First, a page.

Can a pregnant woman go to a spa?
Most pregnant women feel better if they rest, take gentle exercise, and eat little and often. All in all, then, a spa trip sounds ideal. There are some treatments you shouldn't have in pregnancy and you'll need to stay away from the heat facilities, but you can still make the most of a pampering spa day or stay.
When you use a sauna, jacuzzi, hot tub or steam room, your body is unable to lose heat effectively by sweating. Your body's core temperature therefore rises. It's possible that a significant rise in your core temperature may affect your unborn baby's development, particularly in the first 12 weeks of pregnancy.
- Vicks Vaporub is safe for mums-to-be and helps relieve the symptoms of a blocked nose, sore throat and cough. It is available as an ointment for rubbing on the chest, throat or back, and can also be added to hot water and the vapours inhaled.
- Expecting mothers rarely die from preeclampsia in the developed world, but it is still a major cause of illness and death globally. According to the World Health Organization, preeclampsia and eclampsia cause 14% of maternal deaths each year, or about 50,000 to 75,000 women worldwide.
- Below are some examples:
- Eat a healthy diet, and especially limit your sodium intake.
- Take your blood pressure medications the way you are supposed to.
- Keep all your prenatal appointments.
- Stay physically active, although your healthcare provider may prescribe bed rest if you develop preeclampsia.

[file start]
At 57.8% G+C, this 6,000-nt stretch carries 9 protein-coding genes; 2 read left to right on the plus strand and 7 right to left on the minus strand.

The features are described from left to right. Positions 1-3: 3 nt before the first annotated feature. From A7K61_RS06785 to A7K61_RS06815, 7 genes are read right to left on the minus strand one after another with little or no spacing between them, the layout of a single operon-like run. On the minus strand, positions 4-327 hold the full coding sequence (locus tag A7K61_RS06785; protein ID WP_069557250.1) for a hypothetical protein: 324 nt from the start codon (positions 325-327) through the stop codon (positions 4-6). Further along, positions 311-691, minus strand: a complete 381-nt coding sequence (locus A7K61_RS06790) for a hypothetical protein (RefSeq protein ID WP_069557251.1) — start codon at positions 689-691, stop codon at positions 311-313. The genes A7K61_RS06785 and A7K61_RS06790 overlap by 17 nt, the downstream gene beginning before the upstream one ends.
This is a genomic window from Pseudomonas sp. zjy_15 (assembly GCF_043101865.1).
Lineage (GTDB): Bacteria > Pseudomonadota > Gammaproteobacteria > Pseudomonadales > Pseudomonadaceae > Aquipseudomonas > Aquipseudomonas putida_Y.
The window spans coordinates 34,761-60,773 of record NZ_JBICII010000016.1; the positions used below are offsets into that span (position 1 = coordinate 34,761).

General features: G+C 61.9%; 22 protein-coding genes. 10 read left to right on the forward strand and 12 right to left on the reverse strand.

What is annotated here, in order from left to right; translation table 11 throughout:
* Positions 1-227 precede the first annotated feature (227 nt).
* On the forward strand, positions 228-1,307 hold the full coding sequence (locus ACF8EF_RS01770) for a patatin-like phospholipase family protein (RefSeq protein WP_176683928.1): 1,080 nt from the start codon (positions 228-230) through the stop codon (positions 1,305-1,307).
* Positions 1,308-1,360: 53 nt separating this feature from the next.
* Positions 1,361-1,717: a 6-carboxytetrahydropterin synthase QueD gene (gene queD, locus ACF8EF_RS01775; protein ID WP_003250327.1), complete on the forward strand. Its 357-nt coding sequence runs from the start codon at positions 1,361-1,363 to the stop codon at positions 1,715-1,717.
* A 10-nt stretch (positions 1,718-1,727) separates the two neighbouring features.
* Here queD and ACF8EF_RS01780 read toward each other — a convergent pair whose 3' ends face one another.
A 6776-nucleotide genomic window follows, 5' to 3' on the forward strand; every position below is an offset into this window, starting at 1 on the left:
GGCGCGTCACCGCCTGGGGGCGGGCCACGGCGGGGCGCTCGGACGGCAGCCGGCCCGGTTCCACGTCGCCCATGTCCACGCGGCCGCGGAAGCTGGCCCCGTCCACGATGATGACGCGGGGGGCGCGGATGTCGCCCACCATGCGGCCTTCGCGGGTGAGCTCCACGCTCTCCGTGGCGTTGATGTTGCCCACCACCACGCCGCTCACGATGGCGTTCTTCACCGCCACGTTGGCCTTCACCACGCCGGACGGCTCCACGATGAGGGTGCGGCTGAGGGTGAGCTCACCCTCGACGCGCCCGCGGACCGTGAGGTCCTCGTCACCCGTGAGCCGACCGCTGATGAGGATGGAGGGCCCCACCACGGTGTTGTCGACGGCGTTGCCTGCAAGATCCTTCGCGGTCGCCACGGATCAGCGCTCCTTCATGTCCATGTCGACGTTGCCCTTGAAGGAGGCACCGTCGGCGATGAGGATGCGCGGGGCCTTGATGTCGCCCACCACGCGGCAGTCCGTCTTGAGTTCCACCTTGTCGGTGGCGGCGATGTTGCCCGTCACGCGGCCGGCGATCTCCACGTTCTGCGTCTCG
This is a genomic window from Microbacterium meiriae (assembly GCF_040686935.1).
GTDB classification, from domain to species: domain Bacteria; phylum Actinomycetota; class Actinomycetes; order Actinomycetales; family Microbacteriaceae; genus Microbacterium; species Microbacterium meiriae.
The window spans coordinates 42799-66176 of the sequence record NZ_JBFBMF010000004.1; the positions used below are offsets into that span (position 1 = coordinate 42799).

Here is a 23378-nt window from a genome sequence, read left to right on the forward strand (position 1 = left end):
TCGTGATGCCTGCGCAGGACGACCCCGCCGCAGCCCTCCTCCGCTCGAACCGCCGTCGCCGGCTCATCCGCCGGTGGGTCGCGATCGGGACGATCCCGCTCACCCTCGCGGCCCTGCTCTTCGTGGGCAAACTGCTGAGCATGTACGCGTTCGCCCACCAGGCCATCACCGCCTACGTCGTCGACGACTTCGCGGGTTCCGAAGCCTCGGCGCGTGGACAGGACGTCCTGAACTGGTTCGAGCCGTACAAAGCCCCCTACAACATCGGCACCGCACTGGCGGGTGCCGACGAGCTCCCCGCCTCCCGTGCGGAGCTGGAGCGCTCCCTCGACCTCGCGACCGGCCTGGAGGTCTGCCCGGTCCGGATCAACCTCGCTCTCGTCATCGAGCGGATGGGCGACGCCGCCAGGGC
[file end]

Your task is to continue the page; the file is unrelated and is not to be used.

Spas are definitely not off-limits during pregnancy as long as you take some precautions. Here's the low-down on how to safely indulge in some much-needed pampering. Jacuzzis and heated mud wraps – anything that jacks up your core body temperature – are off limits during pregnancy.
- Barring any sensitive skin issues you might have, it's generally considered safe for pregnant women to get waxed during pregnancy. Thanks to your hormones, your hair is probably growing at a much faster rate now, which means you might find yourself more fixated on hair removal than ever before.
- It's fine to take baths while you're pregnant as long as the water isn't too hot. Avoid soaking in water that's hot enough to raise your body temperature higher than 102.2 degrees Fahrenheit for more than 10 minutes.
- While dermabrasion and microdermabrasion are effective treatments of melasma, they are not considered safe to use during pregnancy. The increased sensitivity of the skin alone during pregnancy can lead to irritation, breakouts and uneven results.
Sitting in a hot tub or sauna can raise your body temperature to a level that can be dangerous for your developing baby. Studies have shown an increased risk for neural tube defects in babies of women who had an elevated temperature before 7 weeks of pregnancy.
- When you lie belly-up, the weight of your uterus can compress a major blood vessel, called the vena cava, disrupting blood flow to your baby and leaving you nauseated, dizzy, and short of breath. The best way to sleep during the second half of pregnancy is on your side.
- Most pregnant women feel better if they rest, take gentle exercise, and eat little and often. All in all, then, a spa trip sounds ideal. There are some treatments you shouldn't have in pregnancy and you'll need to stay away from the heat facilities, but you can still make the most of a pampering spa day or stay.
- Experts recommend limiting your use of a hot tub or sauna during pregnancy to less than 10 minutes at a time, or forgoing them altogether, especially in the early weeks. Sitting in a hot tub or sauna can raise your body temperature to a level that can be dangerous for your developing baby.
Updated: 21st October 2019